But what they might not have accounted for is how much of an energy suck the computer network behind bitcoin could one day become. Simply put, bitcoin is slowing the effort to achieve a rapid transition away from fossil fuels. What’s more, this is just the beginning. Given its rapidly growing climate footprint, bitcoin is a malignant development, and it’s getting worse.

Cryptocurrencies like bitcoin provide a unique service: Financial transactions that don’t require governments to issue currency or banks to process payments. Writing in the Atlantic, Derek Thompson calls bitcoin an “ingenious and potentially transformative technology” that the entire economy could be built on — the currency equivalent of the internet. Some are even speculating that bitcoin could someday make the U.S. dollar obsolete.

But the rise of bitcoin is also happening at a specific moment in history: Humanity is decades behind schedule on counteracting climate change, and every action in this era should be evaluated on its net impact on the climate. Increasingly, bitcoin is failing the test.

Digital financial transactions come with a real-world price: The tremendous growth of cryptocurrencies has created an exponential demand for computing power. As bitcoin grows, the math problems computers must solve to make more bitcoin (a process called “mining”) get more and more difficult — a wrinkle designed to control the currency’s supply.

Today, each bitcoin transaction requires the same amount of energy used to power nine homes in the U.S. for one day. And miners are constantly installing more and faster computers. Already, the aggregate computing power of the bitcoin network is nearly 100,000 times larger than the world’s 500 fastest supercomputers combined.

The total energy use of this web of hardware is huge — an estimated 31 terawatt-hours per year. More than 150 individual countries in the world consume less energy annually. And that power-hungry network is currently increasing its energy use every day by about 450 gigawatt-hours, roughly the same amount of electricity the entire country of Haiti uses in a year.

That sort of electricity use is pulling energy from grids all over the world, where it could be charging electric vehicles and powering homes, to bitcoin-mining farms. In Venezuela, where rampant hyperinflation and subsidized electricity has led to a boom in bitcoin mining, rogue operations are now occasionally causing blackouts across the country. The world’s largest bitcoin mines are in China, where they siphon energy from huge hydroelectric dams, some of the cheapest sources of carbon-free energy in the world. One enterprising Tesla owner even attempted to rig up a mining operation in his car, to make use of free electricity at a public charging station.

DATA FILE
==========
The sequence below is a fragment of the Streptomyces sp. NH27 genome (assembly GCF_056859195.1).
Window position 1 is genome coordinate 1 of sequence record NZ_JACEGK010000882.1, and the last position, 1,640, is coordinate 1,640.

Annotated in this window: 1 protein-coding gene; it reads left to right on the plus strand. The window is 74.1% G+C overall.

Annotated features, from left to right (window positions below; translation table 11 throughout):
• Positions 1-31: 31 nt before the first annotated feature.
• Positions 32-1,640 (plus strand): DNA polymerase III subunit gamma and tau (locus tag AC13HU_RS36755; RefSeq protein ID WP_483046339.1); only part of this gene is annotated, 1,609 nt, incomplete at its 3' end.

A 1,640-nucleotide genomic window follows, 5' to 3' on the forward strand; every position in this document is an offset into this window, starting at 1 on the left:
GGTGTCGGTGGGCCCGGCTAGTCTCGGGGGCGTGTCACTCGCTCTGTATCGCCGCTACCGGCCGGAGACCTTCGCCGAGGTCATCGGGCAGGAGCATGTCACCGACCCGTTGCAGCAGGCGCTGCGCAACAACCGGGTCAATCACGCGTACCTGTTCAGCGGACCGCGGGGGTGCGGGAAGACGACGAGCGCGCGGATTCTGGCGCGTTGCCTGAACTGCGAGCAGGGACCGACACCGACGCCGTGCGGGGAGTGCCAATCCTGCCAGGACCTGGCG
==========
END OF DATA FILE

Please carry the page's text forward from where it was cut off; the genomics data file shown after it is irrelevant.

In just a few months from now, at bitcoin’s current growth rate, the electricity demanded by the cryptocurrency network will start to outstrip what’s available, requiring new energy-generating plants. And with the climate conscious racing to replace fossil fuel-base plants with renewable energy sources, new stress on the grid means more facilities using dirty technologies. By July 2019, the bitcoin network will require more electricity than the entire United States currently uses. By February 2020, it will use as much electricity as the entire world does today.

This is an unsustainable trajectory. It simply can’t continue.

There are already several efforts underway to reform how the bitcoin network processes transactions, with the hope that it’ll one day require less electricity to make new coins. But as with other technological advances like irrigation in agriculture and outdoor LED lighting, more efficient systems for mining bitcoin could have the effect of attracting thousands of new miners.

It’s certain that the increasing energy burden of bitcoin transactions will divert progress from electrifying the world and reducing global carbon emissions. In fact, I’d guess it probably already has. The only question at this point is: by how much?


I still don’t understand


And a company just today got hacked at lost a ■■■■ tonne:


In theory, yes, but that ignores the reality of the situation.


You can’t snort cocaine through a bitcoin